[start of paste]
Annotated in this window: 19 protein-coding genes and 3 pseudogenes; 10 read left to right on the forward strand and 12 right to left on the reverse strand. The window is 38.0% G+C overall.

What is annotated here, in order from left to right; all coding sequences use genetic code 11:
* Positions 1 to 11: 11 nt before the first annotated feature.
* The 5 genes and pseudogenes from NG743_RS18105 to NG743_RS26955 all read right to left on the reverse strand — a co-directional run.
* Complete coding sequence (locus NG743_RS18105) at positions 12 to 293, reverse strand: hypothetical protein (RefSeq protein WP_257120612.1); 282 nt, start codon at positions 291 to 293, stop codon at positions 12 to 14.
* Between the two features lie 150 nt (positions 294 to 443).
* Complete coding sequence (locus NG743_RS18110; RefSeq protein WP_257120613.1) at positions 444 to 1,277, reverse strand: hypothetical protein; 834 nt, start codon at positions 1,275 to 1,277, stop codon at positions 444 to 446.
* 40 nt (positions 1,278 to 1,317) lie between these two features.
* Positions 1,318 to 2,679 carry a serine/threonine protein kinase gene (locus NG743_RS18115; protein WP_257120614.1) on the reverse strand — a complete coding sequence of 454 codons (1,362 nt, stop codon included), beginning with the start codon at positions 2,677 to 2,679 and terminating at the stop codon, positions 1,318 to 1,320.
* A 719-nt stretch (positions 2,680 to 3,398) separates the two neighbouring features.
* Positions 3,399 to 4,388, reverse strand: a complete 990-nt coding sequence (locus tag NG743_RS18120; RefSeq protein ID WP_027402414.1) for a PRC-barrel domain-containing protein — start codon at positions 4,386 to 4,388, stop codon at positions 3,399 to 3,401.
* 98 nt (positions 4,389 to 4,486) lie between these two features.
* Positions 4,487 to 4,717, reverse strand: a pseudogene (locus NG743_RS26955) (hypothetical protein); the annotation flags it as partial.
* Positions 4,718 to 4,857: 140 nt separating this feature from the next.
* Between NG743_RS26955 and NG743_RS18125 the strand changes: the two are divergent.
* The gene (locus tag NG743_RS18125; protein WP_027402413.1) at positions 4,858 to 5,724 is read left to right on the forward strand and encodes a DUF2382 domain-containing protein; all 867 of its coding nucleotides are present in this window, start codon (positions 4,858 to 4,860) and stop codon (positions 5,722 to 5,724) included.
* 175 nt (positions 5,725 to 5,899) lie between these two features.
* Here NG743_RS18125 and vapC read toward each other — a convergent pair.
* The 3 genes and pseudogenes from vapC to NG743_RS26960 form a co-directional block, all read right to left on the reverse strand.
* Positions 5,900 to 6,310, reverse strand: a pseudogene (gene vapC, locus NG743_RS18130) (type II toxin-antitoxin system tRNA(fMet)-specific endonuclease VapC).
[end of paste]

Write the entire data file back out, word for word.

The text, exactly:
Annotated in this window: 19 protein-coding genes and 3 pseudogenes; 10 read left to right on the forward strand and 12 right to left on the reverse strand. The window is 38.0% G+C overall.

What is annotated here, in order from left to right; all coding sequences use genetic code 11:
* Positions 1 to 11: 11 nt before the first annotated feature.
* The 5 genes and pseudogenes from NG743_RS18105 to NG743_RS26955 all read right to left on the reverse strand — a co-directional run.
* Complete coding sequence (locus NG743_RS18105) at positions 12 to 293, reverse strand: hypothetical protein (RefSeq protein WP_257120612.1); 282 nt, start codon at positions 291 to 293, stop codon at positions 12 to 14.
* Between the two features lie 150 nt (positions 294 to 443).
* Complete coding sequence (locus NG743_RS18110; RefSeq protein WP_257120613.1) at positions 444 to 1,277, reverse strand: hypothetical protein; 834 nt, start codon at positions 1,275 to 1,277, stop codon at positions 444 to 446.
* 40 nt (positions 1,278 to 1,317) lie between these two features.
* Positions 1,318 to 2,679 carry a serine/threonine protein kinase gene (locus NG743_RS18115; protein WP_257120614.1) on the reverse strand — a complete coding sequence of 454 codons (1,362 nt, stop codon included), beginning with the start codon at positions 2,677 to 2,679 and terminating at the stop codon, positions 1,318 to 1,320.
* A 719-nt stretch (positions 2,680 to 3,398) separates the two neighbouring features.
* Positions 3,399 to 4,388, reverse strand: a complete 990-nt coding sequence (locus tag NG743_RS18120; RefSeq protein ID WP_027402414.1) for a PRC-barrel domain-containing protein — start codon at positions 4,386 to 4,388, stop codon at positions 3,399 to 3,401.
* 98 nt (positions 4,389 to 4,486) lie between these two features.
* Positions 4,487 to 4,717, reverse strand: a pseudogene (locus NG743_RS26955) (hypothetical protein); the annotation flags it as partial.
* Positions 4,718 to 4,857: 140 nt separating this feature from the next.
* Between NG743_RS26955 and NG743_RS18125 the strand changes: the two are divergent.
* The gene (locus tag NG743_RS18125; protein WP_027402413.1) at positions 4,858 to 5,724 is read left to right on the forward strand and encodes a DUF2382 domain-containing protein; all 867 of its coding nucleotides are present in this window, start codon (positions 4,858 to 4,860) and stop codon (positions 5,722 to 5,724) included.
* 175 nt (positions 5,725 to 5,899) lie between these two features.
* Here NG743_RS18125 and vapC read toward each other — a convergent pair.
* The 3 genes and pseudogenes from vapC to NG743_RS26960 form a co-directional block, all read right to left on the reverse strand.
* Positions 5,900 to 6,310, reverse strand: a pseudogene (gene vapC, locus NG743_RS18130) (type II toxin-antitoxin system tRNA(fMet)-specific endonuclease VapC).